At Selfridge Air National Guard Base on the shores of Lake St. Clair, Michigan, vendors have the opportunity to demonstrate the effectiveness of their detection technologies in a marine environment. “We don’t know how radar and other technologies will work against water. Will water absorb frequencies? Will water reflect or give us different reactions from land situations? “Asked Bennett.

The final tests will take place in nearby Detroit to test the effectiveness of the technologies in an urban setting. “You have so much electronic noise there; They have acoustic noises; They have buildings that drones can easily hide behind, ”said Bennett.

Providers are to be judged according to cost effectiveness

In evaluating the vendors’ devices at all four locations, the DHS team will look for detection technology solutions that are not only efficient but also inexpensive. “We don’t have unlimited resources,” said Bennett. ADA officials will ask, “What technology will we use to get the best range for the lowest (number) dollars?”

A number of small unmanned aerial vehicles, including DJI phantom drones and unmanned commercial fixed-wing aircraft, and small, ultra-light manned aircraft, will serve as the target of the Air Domain Awareness demonstrations. Given DJI’s dominance in the consumer drone market, “this is one of the things we need to differentiate,” he said.

Bennett said that in order for the DHS to fly a small UAV it must obtain prior DoD approval, but an additional level of approval is required to use the China-made DJI drones. “We have to explain why we need to use these, and then we get special permission to use them for a specific time, for a specific duration,” he said.

Due to the federal government’s concerns that data collected from drones manufactured in so-called “unfriendly countries” could find its way to the Chinese government, “we need to obtain special permits for locations” where the DJI drones will be flown can . “There isn’t anything specific or classified in any of the areas we cover that could cause a problem,” said Bennett.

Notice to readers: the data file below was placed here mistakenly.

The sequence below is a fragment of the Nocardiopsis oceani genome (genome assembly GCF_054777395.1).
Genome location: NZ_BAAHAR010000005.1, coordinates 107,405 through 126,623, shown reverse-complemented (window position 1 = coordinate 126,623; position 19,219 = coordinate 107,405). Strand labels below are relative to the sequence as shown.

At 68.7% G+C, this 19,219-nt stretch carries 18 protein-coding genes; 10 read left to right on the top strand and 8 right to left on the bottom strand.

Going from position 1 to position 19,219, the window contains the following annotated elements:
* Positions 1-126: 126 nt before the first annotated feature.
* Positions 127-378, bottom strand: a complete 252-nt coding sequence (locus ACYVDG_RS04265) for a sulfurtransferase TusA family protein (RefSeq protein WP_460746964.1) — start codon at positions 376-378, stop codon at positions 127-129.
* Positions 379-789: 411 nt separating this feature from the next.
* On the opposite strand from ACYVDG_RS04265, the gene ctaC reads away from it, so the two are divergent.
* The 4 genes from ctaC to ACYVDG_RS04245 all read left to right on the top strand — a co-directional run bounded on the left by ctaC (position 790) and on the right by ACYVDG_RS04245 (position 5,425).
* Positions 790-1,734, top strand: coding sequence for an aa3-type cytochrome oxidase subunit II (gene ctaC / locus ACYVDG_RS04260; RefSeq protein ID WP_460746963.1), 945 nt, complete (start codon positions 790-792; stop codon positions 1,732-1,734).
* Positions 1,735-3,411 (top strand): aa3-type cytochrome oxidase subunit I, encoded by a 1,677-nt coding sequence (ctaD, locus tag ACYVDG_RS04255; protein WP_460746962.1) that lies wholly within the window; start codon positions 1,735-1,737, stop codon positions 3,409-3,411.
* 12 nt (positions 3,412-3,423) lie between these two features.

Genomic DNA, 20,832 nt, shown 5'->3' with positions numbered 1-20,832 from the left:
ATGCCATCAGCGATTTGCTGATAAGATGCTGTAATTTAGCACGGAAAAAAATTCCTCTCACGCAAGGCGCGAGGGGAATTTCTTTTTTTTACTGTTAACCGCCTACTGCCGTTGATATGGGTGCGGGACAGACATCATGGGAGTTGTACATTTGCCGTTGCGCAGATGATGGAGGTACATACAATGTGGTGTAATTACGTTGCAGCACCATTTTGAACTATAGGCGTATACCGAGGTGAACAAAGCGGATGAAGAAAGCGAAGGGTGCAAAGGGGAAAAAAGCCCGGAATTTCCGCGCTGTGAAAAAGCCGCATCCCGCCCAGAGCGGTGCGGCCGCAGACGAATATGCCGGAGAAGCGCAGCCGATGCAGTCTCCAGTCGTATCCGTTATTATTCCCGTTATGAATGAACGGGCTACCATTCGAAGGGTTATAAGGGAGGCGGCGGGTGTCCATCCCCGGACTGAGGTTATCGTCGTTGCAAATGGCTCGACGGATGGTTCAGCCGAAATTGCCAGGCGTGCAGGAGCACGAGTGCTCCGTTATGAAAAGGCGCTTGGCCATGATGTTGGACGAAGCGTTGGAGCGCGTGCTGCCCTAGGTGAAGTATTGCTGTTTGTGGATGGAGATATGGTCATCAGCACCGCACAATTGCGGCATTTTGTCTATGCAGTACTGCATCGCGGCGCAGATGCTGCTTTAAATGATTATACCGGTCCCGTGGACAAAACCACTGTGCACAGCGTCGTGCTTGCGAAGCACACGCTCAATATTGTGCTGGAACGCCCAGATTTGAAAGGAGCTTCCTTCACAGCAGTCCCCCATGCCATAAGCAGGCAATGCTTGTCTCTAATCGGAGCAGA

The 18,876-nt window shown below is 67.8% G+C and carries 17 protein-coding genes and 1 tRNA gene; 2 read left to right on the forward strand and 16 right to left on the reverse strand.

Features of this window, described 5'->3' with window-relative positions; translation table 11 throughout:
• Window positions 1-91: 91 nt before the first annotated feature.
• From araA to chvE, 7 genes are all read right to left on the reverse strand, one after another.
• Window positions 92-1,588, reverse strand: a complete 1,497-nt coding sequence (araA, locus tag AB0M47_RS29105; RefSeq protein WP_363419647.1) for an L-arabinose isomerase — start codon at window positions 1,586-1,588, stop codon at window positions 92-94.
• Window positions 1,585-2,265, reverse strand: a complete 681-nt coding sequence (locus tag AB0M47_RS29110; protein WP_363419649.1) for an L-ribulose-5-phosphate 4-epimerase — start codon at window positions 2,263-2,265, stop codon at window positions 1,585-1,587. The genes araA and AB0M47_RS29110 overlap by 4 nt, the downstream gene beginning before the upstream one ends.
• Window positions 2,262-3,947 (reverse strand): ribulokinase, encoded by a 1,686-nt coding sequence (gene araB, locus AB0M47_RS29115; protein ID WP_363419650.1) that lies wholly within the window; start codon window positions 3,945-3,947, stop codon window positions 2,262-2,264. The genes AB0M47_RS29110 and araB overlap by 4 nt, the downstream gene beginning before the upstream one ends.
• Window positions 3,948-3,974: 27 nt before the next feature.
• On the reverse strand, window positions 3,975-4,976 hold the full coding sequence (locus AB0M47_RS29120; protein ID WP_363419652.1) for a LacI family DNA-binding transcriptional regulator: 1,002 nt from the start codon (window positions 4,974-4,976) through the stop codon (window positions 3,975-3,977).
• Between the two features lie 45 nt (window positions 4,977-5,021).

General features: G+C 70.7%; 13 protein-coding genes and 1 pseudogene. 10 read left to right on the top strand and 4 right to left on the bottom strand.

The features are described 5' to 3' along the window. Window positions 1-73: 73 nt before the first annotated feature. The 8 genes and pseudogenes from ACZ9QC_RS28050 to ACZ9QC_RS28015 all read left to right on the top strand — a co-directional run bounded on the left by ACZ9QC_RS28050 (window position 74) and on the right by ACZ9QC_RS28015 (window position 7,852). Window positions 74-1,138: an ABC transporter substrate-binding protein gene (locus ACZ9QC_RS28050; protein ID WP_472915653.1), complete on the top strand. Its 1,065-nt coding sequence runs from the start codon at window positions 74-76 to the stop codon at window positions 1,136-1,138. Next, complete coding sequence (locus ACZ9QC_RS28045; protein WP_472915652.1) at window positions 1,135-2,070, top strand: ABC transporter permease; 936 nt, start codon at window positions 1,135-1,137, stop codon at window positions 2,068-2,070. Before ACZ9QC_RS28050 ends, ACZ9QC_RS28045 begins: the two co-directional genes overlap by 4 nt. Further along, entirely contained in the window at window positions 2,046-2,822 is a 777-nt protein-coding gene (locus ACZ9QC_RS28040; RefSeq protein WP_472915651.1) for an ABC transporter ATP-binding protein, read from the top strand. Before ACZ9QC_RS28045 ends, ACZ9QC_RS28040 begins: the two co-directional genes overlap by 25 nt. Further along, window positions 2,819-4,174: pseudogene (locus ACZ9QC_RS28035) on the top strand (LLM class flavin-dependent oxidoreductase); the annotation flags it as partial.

Bennett said the Remote ID rules recently announced by the FAA will help the ADA program identify drones flown by law-abiding individuals, but those using drones for illegal purposes will not obey the rules.

“The bad guys have a lot of money. You don’t have to buy off-the-shelf products. You will make products that will be difficult to see. So they will probably be silent; In many cases they run without command or control, ”he said.

The ADA program is a nationwide effort in that multiple agencies work together to find solutions to protect the home country from air intrusion by bad actors.

“We realize we can’t get there from here because technology is changing so quickly that once we find a way to detect and track it, they’ll find a way to mitigate it,” said Bennett.

Miriam McNabb is editor-in-chief of DRONELIFE and CEO of JobForDrones, a marketplace for professional drone services, and a fascinating observer of the emerging drone industry and the regulatory environment for drones. Miriam has written over 3,000 articles focusing on the commercial drone space and is an international speaker and recognized figure in the industry. Miriam graduated from the University of Chicago and has over 20 years experience in high tech sales and marketing for new technologies.
For advice or writing on the drone industry, email Miriam.